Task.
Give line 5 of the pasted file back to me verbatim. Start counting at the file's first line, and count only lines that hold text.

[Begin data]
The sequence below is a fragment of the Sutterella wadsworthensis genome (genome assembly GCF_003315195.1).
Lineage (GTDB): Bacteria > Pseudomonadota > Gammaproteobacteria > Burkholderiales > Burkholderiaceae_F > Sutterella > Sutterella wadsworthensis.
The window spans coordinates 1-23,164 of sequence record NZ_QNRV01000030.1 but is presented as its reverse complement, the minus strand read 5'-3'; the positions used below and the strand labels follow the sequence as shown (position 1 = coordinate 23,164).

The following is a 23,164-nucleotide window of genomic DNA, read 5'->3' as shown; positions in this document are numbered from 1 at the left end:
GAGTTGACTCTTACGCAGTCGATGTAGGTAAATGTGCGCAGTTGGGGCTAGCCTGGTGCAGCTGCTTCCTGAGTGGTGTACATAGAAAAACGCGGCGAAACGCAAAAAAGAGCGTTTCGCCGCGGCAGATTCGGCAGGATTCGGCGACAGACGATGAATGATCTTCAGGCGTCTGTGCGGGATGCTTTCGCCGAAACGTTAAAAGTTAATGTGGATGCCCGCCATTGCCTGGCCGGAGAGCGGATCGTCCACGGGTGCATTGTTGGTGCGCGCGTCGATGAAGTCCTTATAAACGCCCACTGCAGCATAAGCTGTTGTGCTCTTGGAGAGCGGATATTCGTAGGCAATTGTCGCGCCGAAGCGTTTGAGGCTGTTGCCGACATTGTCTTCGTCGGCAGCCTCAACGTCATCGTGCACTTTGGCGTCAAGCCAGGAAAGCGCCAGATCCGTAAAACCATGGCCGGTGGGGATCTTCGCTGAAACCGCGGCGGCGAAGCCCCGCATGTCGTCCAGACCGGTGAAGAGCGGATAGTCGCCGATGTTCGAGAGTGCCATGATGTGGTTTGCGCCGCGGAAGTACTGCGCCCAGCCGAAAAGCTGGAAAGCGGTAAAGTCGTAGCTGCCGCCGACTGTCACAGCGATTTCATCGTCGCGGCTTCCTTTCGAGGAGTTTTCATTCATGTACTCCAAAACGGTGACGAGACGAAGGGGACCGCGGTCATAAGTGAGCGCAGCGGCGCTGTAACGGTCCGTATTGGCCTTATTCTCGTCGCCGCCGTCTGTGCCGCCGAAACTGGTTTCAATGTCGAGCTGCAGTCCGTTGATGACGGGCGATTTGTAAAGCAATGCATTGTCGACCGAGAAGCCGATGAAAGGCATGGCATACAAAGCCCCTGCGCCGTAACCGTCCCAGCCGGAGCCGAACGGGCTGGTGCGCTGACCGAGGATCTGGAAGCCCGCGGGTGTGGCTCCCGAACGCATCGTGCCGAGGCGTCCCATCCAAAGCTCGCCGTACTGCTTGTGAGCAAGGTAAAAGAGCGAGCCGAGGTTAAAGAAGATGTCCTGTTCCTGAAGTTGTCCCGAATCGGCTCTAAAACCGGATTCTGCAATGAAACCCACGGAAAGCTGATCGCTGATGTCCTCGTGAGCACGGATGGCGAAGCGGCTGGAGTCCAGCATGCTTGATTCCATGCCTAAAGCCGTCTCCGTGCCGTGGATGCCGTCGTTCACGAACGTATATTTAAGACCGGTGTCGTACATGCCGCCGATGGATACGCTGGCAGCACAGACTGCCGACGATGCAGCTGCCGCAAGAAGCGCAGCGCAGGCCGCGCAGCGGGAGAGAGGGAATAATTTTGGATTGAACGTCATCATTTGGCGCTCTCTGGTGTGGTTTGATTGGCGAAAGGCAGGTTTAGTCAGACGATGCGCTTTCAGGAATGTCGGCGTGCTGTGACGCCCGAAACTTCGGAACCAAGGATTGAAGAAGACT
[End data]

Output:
GAGTTGACTCTTACGCAGTCGATGTAGGTAAATGTGCGCAGTTGGGGCTAGCCTGGTGCAGCTGCTTCCTGAGTGGTGTACATAGAAAAACGCGGCGAAACGCAAAAAAGAGCGTTTCGCCGCGGCAGATTCGGCAGGATTCGGCGACAGACGATGAATGATCTTCAGGCGTCTGTGCGGGATGCTTTCGCCGAAACGTTAAAAGTTAATGTGGATGCCCGCCATTGCCTGGCCGGAGAGCGGATCGTCCACGGGTGCATTGTTGGTGCGCGCGTCGATGAAGTCCTTATAAACGCCCACTGCAGCATAAGCTGTTGTGCTCTTGGAGAGCGGATATTCGTAGGCAATTGTCGCGCCGAAGCGTTTGAGGCTGTTGCCGACATTGTCTTCGTCGGCAGCCTCAACGTCATCGTGCACTTTGGCGTCAAGCCAGGAAAGCGCCAGATCCGTAAAACCATGGCCGGTGGGGATCTTCGCTGAAACCGCGGCGGCGAAGCCCCGCATGTCGTCCAGACCGGTGAAGAGCGGATAGTCGCCGATGTTCGAGAGTGCCATGATGTGGTTTGCGCCGCGGAAGTACTGCGCCCAGCCGAAAAGCTGGAAAGCGGTAAAGTCGTAGCTGCCGCCGACTGTCACAGCGATTTCATCGTCGCGGCTTCCTTTCGAGGAGTTTTCATTCATGTACTCCAAAACGGTGACGAGACGAAGGGGACCGCGGTCATAAGTGAGCGCAGCGGCGCTGTAACGGTCCGTATTGGCCTTATTCTCGTCGCCGCCGTCTGTGCCGCCGAAACTGGTTTCAATGTCGAGCTGCAGTCCGTTGATGACGGGCGATTTGTAAAGCAATGCATTGTCGACCGAGAAGCCGATGAAAGGCATGGCATACAAAGCCCCTGCGCCGTAACCGTCCCAGCCGGAGCCGAACGGGCTGGTGCGCTGACCGAGGATCTGGAAGCCCGCGGGTGTGGCTCCCGAACGCATCGTGCCGAGGCGTCCCATCCAAAGCTCGCCGTACTGCTTGTGAGCAAGGTAAAAGAGCGAGCCGAGGTTAAAGAAGATGTCCTGTTCCTGAAGTTGTCCCGAATCGGCTCTAAAACCGGATTCTGCAATGAAACCCACGGAAAGCTGATCGCTGATGTCCTCGTGAGCACGGATGGCGAAGCGGCTGGAGTCCAGCATGCTTGATTCCATGCCTAAAGCCGTCTCCGTGCCGTGGATGCCGTCGTTCACGAACGTATATTTAAGACCGGTGTCGTACATGCCGCCGATGGATACGCTGGCAGCACAGACTGCCGACGATGCAGCTGCCGCAAGAAGCGCAGCGCAGGCCGCGCAGCGGGAGAGAGGGAATAATTTTGGATTGAACGTCATCATTTGGCGCTCTCTGGTGTGGTTTGATTGGCGAAAGGCAGGTTTAGTCAGACGATGCGCTTTCAGGAATGTCGGCGTGCTGTGACGCCCGAAACTTCGGAACCAAGGATTGAAGAAGACT